Excerpts from remarks by Lorie Logan, Senior Vice President, New York Fed at the Policy Conference on Currencies, Capital, and Central Bank Balances, Stanford University
Last October, the Federal Reserve began the process of reducing the size of its balance sheet—a significant milestone in the ongoing monetary policy normalization process. Using a program of progressively increasing caps, we are gradually reducing the Fed’s securities holdings, which will reduce the supply of reserve balances in the banking system. This process will continue until reserves fall to a level that reflects the banking system’s demand for reserve balances and the FOMC’s decisions about how to implement monetary policy “most efficiently and effectively,” as noted in the FOMC’s Policy Normalization Principles and Plans.
However, there remains much uncertainty over what the “normal” size of the Fed’s longer-run balance sheet will be and how long it will take to get there. This uncertainty arises from numerous sources: We don’t know how fast our MBS holdings will pay down, how quickly currency outstanding will grow, how many bank reserves will be required for the efficient and effective execution of monetary policy, or how other liability items on the Fed’s balance sheet will evolve. The economic outlook also poses an ever-present source of uncertainty.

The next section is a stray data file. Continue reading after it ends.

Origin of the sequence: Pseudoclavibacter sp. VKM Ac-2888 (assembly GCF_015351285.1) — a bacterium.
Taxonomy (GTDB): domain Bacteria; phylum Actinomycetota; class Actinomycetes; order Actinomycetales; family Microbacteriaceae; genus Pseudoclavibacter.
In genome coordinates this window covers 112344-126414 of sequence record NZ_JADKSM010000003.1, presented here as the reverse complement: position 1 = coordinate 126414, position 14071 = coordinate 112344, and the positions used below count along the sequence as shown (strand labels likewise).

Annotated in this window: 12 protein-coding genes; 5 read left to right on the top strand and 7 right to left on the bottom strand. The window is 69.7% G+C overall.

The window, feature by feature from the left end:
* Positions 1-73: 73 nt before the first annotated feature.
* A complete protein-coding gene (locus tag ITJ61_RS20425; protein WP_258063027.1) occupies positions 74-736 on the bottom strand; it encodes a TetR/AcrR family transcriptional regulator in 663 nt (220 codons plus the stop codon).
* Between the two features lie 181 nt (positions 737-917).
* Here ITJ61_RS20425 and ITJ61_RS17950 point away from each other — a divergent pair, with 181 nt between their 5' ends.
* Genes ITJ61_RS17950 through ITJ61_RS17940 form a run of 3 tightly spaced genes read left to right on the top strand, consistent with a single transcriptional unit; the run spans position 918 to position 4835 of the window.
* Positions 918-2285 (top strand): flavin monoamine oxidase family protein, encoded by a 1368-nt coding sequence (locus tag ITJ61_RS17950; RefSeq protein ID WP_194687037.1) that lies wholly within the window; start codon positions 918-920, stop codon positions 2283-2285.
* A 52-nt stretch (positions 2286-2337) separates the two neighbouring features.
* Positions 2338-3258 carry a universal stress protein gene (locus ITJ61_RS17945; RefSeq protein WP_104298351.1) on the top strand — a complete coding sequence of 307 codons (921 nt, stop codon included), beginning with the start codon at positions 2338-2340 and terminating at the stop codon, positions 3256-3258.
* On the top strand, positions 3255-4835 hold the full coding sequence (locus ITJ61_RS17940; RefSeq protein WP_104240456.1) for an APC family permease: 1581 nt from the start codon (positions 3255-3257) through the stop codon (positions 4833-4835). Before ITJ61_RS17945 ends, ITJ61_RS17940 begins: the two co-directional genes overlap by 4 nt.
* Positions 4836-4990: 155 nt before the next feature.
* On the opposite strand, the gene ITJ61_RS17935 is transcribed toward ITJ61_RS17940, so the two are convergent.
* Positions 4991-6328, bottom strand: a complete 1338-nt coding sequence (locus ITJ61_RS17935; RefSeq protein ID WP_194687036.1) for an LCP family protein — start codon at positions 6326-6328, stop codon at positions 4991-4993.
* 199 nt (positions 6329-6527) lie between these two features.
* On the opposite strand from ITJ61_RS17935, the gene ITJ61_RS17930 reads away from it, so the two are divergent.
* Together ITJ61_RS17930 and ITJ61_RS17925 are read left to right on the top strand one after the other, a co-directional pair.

The FOMC could choose to retain the floor system to implement policy in the longer-run or it could choose to shift back to a corridor system. However, a reinstated corridor system may be less familiar than some expect. Such a framework would involve uncertainties about reserve demand and greater variability in factors affecting reserve supply, and would likely require operations that are larger, more variable, or even very different from those used before the crisis. Meanwhile, those who favor a floor system may be encouraged by the performance of our current framework to date. We’ve learned that the floor system has proven to be highly effective at controlling the effective federal funds rate and other money market rates, is resilient to significant shifts in market structure, and is efficient to operate. Under either framework, the balance sheet will likely normalize at a level substantially larger than it was before the crisis to accommodate higher demand for reserves and non-reserve liabilities in the post-crisis landscape.